Tips for Making a Scrappy Flower
I thought I’d share a couple of tips for making the scrappy flower brooch I made the girls for their aprons … I’m sort of addicted and can’t seem to stop making them. For the full instructions of how to make the brooch, please see the original tutorial.
Because I am intensely visual, I took a bunch of pictures to show you my little tricks to make the finished product look even more polished.
- First, make sure your first scrap is a short piece, especially if you are using bold colors or differing colors like the fabrics used in the tutorial and in mine. Keep it to ~3″ and I think you’ll be happier with the results. You don’t want the center of your flower taking up all the attention and if it’s a 6″ or 10″ piece, it will.
- I found turning the ends of my strip in before I folded and serged my strip, made forming the flower easier. I folded the end edges inside and down, forming a triangle at each end, so when the strip was folded, all the raw edges lined up together and were covered by the serger.
- For the girls flowers, I preferred a length of ~45″ (1.25 yds). It created a petite flower perfect for their smaller frame. Not easy when you have a pile of pretty scraps to pick from!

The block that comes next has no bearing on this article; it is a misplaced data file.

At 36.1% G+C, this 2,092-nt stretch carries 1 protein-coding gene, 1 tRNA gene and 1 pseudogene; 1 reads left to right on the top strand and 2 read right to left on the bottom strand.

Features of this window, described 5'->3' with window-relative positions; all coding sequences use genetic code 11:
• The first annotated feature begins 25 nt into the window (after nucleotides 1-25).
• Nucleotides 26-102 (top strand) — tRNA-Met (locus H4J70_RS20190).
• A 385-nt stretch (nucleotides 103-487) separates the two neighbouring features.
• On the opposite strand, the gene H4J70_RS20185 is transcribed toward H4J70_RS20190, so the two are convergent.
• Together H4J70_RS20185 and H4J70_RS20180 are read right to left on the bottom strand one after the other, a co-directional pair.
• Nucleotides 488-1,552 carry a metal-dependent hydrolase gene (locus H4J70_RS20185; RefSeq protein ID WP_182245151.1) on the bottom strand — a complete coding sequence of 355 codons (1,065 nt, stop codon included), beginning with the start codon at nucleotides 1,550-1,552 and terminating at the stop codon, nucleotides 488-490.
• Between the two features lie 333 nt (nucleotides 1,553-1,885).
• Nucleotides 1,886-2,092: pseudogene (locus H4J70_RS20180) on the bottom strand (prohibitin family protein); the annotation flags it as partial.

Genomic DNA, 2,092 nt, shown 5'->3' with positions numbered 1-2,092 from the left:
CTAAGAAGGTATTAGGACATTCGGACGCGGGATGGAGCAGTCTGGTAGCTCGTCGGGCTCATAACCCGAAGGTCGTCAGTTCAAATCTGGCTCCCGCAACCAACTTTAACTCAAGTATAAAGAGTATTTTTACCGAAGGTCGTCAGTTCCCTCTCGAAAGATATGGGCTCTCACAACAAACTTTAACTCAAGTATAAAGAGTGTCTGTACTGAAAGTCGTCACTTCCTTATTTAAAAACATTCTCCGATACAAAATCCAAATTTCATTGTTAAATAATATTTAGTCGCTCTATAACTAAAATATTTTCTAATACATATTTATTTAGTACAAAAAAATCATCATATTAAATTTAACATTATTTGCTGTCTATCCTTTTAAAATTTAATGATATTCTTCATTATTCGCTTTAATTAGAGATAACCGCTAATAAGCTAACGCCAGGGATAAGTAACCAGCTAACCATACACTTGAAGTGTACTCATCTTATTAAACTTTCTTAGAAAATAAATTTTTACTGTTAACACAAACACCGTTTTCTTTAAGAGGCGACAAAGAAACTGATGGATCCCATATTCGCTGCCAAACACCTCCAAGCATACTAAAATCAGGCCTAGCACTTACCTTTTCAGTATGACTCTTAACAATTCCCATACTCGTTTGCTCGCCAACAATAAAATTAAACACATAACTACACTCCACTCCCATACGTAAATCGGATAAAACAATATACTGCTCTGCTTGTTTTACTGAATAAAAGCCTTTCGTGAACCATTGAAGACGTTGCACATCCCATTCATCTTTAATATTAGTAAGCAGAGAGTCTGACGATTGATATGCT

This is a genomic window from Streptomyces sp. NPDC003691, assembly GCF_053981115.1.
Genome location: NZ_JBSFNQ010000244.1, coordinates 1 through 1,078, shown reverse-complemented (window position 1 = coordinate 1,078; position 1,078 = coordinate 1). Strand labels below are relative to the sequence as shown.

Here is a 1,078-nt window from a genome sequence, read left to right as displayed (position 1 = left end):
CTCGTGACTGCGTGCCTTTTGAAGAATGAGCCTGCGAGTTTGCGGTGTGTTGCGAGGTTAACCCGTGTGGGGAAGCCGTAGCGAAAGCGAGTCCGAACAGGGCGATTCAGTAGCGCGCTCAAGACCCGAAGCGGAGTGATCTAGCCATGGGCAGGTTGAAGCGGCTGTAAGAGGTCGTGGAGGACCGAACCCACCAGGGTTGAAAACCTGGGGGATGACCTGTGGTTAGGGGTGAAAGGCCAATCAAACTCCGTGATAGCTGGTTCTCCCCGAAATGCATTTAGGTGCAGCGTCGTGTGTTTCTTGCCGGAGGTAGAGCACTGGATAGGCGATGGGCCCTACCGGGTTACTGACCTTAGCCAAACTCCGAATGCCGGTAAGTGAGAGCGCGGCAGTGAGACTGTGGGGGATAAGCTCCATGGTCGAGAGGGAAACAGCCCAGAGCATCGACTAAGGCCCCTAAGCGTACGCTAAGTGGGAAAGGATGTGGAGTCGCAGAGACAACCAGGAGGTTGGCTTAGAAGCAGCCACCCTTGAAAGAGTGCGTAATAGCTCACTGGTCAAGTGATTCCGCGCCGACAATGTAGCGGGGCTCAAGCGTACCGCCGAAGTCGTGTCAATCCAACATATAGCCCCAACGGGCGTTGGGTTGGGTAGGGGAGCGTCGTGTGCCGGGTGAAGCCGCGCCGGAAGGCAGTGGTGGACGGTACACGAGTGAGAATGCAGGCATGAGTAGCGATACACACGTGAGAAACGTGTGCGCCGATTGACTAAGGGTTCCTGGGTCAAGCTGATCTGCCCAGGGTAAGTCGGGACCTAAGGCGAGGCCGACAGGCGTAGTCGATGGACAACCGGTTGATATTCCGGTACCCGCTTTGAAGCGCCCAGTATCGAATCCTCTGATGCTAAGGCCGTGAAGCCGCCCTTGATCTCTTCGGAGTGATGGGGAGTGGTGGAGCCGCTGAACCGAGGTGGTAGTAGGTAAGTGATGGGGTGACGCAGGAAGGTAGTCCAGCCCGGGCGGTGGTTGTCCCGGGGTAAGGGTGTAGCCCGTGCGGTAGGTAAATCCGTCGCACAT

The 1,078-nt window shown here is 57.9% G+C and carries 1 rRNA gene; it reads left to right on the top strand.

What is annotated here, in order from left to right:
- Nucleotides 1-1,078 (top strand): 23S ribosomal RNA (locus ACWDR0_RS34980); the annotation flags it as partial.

- Knowing my flower would need to stand up to lots of little hands inspecting it, I used a lot more thread and made lots of tight strong stitches to keep my flower intact. During the first few rounds I was able to send my needle through the diameter of the “bud,” pivoting the needle as it when through the bud so it would come out in a new location around the flower. As more and more rounds got added to the flower, and I couldn’t get the needle through the forming flower, I would send the needle through to the middle of the pivot out to a new spot from there. Along the last three or so rounds of the flower, I would take my needle in three-four rows, again pivoting the needle to a new location along the outer edge of the flower, from the inner portion of the flower. This really helped maintain the shape of the flower.
- One last tip. I cut my felt circle large enough to cover my serging. If you don’t have a serger and make this flower, you’ll want to be sure to do this too. Cutting the circle large enough to cover the raw edges or the serged edges, allowed me to hide the mess with glue and felt. Hopefully this will make for a longer lasting flower, too.